Friday, May 09, 2008

Humbaba, cherubim, chainlink

until about 150 years ago, the steppes of the Wasatch Plateau were tall grasslands. so tall that they supposedly "would completely hide the sheep and in some places cows were difficult to see." that’s about when the area caught the interest of sheep ranchers. since then, a lot of this grassland has been replaced by sage, pinion and juniper (or “cedar” in local vernacular).
these pinion-juniper forests are what I’m used to seeing around here. so when I was out in Kane Valley this week I was a little surprised to see heaps of newly chainsawed junipers covering several square miles along the base of the plateau. I asked some forest service friends about this who said it was a part of an effort to restore some of the original grasses and habitat.

I’ve also heard that most of Britain’s Lake District, Yorkshire Dales and peat bogs used to be pretty densely forested. but, this being a blog of especially tenuous reliability, I don’t have any primary sources for you. you’re on your own. all the same, whenever we bring in someone new, someone else always gets evicted.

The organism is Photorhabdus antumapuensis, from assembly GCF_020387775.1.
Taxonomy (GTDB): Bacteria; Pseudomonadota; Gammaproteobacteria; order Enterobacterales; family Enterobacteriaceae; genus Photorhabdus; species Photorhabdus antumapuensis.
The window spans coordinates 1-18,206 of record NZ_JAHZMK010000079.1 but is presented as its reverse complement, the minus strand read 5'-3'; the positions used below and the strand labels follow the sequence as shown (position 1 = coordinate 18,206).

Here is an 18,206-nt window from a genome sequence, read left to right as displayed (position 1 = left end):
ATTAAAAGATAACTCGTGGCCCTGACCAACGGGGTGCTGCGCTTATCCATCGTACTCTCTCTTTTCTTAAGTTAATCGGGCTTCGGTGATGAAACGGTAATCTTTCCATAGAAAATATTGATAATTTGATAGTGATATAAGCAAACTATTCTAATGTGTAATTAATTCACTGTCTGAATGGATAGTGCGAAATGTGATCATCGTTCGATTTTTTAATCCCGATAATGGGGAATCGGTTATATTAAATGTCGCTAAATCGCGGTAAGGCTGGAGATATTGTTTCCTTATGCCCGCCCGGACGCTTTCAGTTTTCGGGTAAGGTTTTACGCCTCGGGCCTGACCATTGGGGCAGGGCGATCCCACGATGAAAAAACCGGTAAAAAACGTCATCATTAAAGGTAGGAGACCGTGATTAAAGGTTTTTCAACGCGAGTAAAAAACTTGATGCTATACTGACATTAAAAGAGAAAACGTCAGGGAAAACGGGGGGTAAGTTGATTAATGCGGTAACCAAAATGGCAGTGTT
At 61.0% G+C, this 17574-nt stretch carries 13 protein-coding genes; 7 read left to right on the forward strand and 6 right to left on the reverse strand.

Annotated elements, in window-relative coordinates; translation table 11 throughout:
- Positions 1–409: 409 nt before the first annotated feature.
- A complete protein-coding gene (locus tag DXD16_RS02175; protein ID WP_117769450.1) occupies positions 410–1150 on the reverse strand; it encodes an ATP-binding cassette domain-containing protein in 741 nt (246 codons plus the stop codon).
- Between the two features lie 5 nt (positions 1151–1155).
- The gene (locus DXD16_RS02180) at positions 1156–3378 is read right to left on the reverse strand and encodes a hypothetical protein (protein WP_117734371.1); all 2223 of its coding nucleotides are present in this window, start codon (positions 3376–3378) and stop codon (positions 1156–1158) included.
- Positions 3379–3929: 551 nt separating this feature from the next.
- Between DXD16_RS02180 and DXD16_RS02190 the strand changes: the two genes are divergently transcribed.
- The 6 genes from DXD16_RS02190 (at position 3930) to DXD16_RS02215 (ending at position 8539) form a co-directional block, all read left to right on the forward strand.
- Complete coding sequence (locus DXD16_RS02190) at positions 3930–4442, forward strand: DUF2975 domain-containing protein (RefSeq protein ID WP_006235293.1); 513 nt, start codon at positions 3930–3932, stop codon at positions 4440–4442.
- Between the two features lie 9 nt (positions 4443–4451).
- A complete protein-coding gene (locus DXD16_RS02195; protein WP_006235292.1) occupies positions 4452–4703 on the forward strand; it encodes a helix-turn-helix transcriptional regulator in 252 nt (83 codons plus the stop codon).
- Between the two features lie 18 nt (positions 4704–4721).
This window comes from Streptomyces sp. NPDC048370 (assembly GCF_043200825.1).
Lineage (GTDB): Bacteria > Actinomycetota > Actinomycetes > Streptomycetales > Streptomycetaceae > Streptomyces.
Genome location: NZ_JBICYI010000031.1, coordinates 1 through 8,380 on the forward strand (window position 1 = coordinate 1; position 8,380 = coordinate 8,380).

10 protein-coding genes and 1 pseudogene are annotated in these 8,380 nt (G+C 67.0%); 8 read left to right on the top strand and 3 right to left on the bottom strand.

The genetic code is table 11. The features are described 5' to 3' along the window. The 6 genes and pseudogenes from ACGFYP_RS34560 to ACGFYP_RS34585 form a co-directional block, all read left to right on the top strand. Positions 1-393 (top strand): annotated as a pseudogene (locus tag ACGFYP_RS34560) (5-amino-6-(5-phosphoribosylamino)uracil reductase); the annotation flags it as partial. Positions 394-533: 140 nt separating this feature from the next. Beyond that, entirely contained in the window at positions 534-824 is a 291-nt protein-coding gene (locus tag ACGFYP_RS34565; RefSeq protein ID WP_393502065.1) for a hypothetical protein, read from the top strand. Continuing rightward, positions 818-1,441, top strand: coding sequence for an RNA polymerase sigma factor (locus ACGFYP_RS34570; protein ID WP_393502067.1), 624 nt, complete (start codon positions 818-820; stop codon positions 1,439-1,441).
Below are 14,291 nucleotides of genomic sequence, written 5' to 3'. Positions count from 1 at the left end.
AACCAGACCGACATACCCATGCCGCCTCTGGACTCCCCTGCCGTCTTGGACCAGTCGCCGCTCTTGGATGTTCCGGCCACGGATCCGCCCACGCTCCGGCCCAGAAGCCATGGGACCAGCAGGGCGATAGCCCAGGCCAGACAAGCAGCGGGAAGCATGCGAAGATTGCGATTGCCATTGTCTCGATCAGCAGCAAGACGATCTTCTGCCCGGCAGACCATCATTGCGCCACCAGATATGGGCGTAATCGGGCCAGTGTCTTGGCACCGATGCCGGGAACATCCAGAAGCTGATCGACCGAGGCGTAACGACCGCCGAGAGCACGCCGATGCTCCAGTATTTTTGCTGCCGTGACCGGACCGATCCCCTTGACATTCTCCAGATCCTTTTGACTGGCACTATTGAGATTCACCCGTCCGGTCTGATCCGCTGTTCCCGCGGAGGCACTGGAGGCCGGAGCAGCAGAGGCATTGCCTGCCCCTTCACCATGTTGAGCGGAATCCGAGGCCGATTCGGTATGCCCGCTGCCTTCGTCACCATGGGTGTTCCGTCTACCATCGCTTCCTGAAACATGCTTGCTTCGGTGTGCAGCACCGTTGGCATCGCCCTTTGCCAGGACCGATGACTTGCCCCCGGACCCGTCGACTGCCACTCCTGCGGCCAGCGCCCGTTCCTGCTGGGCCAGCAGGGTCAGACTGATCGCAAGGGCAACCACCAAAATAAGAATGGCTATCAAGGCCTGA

in our case this year it was a monoculture of lawngrass. we’ve got the vegetables basically all planted now at our new place. our old garden plot on the other side of town was about twice as big and, in tilling it over, we used to turn up all kinds of great junk: horseshoes, golf balls, a truck bumper, yards and yards of baling twine. nothing so remarkable here, mostly the usuals: candy wrappers, bottle-glass, old nails, a small paleolithic wheel?!
except that in digging a pit for compost, I disturbed the rest of this armless porcelain cherub, severing his little ankle with the blade of my shovel.

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